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Germans to America, 1850-1874

    Germans to America, 1850-1874
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German and Swiss Settlers in America, 1700s-1800s (#267)

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About the Data

This data set contains information on approximately 2.1 million individuals who arrived in the United States between 1850 and 1874. The information was compiled from the original ship manifest schedules filed by all vessels entering United States ports in accordance with the Act of Congress of 1819. It also contains the information taken from Volumes 1 through 31 of the Germans to America series. Information from Volumes 32 through 56 is available on data set #356, "Germans to America, 1875-1888."

The information here was originally edited by Ira A. Glazier and P. William Filby and published by Scholarly Resources, Inc. as a series of book volumes. Those volumes were the first extensive, indexed source of German surname immigrants ever published. The New York Genealogical and Biographical Record wrote of the original book series, "Unquestionably an essential reference for both genealogists and historians." This data set makes that valuable resource even more accessible and easy to research. An important feature of this series is that it includes individuals coming to America not only from German states or territories but also from countries such as France, Switzerland or Luxembourg.

You can learn a great deal of information about your German ancestor by researching with this data set. Most of the records list an immigrant's age, gender, occupation, province or country where the individual resided, village or town of origin, destination, the date of arrival, and the manifest ID number (to help you reference the original record). In addition, you may learn the name of the ship on which they traveled, the port from which they embarked on their journey, the port at which they debarked, the name of the ship's captain, and information on how they traveled to America (for example, stowaway, steerage).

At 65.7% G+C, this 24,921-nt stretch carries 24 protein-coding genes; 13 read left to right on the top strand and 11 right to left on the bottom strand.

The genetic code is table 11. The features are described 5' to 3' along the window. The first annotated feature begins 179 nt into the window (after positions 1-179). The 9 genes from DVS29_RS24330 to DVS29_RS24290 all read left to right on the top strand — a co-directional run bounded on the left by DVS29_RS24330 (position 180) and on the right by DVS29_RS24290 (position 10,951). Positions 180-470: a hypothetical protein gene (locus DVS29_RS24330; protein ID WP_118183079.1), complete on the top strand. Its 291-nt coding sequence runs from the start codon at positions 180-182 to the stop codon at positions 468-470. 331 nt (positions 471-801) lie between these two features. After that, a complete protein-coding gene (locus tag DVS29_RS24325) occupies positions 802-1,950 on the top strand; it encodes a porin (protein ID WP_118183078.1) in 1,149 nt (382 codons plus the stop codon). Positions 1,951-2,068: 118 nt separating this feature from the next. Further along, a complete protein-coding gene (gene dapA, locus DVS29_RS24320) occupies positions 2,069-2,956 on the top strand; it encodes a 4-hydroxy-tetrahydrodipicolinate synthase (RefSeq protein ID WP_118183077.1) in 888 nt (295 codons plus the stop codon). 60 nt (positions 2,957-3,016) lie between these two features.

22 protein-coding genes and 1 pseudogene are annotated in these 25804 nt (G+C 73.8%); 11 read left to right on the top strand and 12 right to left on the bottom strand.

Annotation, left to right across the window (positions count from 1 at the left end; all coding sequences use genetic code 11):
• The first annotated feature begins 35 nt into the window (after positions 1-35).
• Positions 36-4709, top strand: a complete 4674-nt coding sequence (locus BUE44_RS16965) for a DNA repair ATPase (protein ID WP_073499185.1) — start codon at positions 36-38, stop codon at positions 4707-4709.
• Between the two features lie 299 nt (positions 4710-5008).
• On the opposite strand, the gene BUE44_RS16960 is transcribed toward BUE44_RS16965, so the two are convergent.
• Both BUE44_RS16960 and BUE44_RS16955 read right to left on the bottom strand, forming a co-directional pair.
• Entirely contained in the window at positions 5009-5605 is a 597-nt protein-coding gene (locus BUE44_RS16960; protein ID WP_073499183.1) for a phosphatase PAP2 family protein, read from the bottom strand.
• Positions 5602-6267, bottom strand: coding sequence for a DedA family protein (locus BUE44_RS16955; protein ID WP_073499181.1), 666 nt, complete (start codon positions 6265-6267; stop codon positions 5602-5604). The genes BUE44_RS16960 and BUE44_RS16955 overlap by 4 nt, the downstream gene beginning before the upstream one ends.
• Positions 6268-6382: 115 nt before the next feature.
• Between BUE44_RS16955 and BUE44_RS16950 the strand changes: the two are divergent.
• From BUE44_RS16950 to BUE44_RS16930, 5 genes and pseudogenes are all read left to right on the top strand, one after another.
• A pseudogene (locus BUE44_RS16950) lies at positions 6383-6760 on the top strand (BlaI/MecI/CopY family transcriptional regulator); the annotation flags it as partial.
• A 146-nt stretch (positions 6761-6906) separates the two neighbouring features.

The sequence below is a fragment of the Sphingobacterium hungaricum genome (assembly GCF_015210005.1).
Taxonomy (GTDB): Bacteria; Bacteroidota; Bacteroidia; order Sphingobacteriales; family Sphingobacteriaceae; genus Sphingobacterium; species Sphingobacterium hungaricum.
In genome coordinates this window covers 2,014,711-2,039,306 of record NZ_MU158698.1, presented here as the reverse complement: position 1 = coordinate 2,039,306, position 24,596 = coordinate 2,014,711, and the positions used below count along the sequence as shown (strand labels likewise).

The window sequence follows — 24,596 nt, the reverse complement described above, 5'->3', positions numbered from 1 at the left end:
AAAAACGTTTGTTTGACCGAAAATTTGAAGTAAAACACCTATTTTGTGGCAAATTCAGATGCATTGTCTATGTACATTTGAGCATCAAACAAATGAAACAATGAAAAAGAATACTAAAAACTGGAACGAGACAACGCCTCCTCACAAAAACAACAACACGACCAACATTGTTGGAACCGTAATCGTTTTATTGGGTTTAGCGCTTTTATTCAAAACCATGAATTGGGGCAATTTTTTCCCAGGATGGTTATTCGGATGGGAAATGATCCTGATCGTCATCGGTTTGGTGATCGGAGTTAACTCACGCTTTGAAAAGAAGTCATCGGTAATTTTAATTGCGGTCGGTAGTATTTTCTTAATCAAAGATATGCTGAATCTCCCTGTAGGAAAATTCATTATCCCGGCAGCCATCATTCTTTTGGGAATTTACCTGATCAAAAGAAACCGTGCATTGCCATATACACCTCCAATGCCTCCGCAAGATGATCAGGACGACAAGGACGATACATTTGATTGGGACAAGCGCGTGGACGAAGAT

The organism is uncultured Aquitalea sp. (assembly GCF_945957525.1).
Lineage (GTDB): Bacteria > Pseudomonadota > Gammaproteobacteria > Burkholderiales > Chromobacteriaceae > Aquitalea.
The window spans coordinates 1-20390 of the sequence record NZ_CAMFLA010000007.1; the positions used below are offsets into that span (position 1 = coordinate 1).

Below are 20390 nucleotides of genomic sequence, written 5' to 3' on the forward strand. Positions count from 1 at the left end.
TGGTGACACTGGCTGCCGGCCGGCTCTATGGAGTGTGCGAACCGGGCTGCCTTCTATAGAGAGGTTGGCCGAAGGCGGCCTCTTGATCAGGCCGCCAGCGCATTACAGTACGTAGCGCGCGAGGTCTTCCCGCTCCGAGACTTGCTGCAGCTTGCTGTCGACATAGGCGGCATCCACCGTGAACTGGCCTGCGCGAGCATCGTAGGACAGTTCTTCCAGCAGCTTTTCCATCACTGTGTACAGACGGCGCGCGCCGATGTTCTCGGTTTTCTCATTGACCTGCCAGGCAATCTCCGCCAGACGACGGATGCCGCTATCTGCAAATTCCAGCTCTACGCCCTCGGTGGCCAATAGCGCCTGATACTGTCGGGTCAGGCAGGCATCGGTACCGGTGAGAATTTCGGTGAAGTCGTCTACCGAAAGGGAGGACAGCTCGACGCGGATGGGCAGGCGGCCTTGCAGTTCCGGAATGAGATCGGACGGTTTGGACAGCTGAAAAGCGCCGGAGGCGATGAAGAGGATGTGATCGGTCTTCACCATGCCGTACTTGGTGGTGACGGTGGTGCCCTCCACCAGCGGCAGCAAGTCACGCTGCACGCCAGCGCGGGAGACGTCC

More About this Data Set

From this data set, you can learn a great deal of valuable information about your immigrant ancestors. The primary fields are:

Name — In the first field you will find the individual's given name and surname, as well as any titles that were included in the original index. You should note that names of immigrants were often recorded as they were heard and that many immigrants could not spell their own names. Thus, spelling variations of names occur and members of the same family arriving at different times or places may be found under different spelling.

You may have difficulty locating some names for the following reasons:

    • Some given names have been abbreviated. For example, "Robert" may appear as "Robt," and "Elizabeth" as "Eliz."
    • Some given names are misspelled, contain typos, or may be spelled unusually.
    • Some given and middle names are truncated. Specifically, this happens when the name, including the spaces between the given name, middle name, and last name, is longer than twenty-three characters.
      For example, "McCormack, Annabelle Margaret" would be listed as "McCormack, Annabelle Mar."
    • Some of the given names listed in this data set may have been truncated. For example, the truncated name "Fr." could be "Friedrike," "Fritz," or "Franz." If you are unable to locate a particular given name and surname, try switching the given name to an initial, abbreviation, or possible misspelling. If the surname is not common, you may want to search only on the surname.

Age — This field indicates the immigrant's age at the time of arrival.

Country of Origin — The third field lists the country in which the individual resided.

Arrival Date — This field lists the date the immigrant arrived in the United States.

Destination — While many of immigrants listed in "Germans to America," settled in New York, many went to New Orleans, Baltimore, Boston, and Philadelphia.
This last field notes the immigrant's final destination in the United States.

      You may also find additional information about your ancestor in this record, such as:
    • The name of the ship on which your ancestor sailed
    • Your ancestor's occupation
    • Your ancestor's village or town of origin
    • Your ancestor's port of embarkation
    • Your ancestor's port of debarkation
    • The name of the ship's Captain

With this information, you should be able to determine quite a comprehensive account of your ancestor's arrival in the United States.

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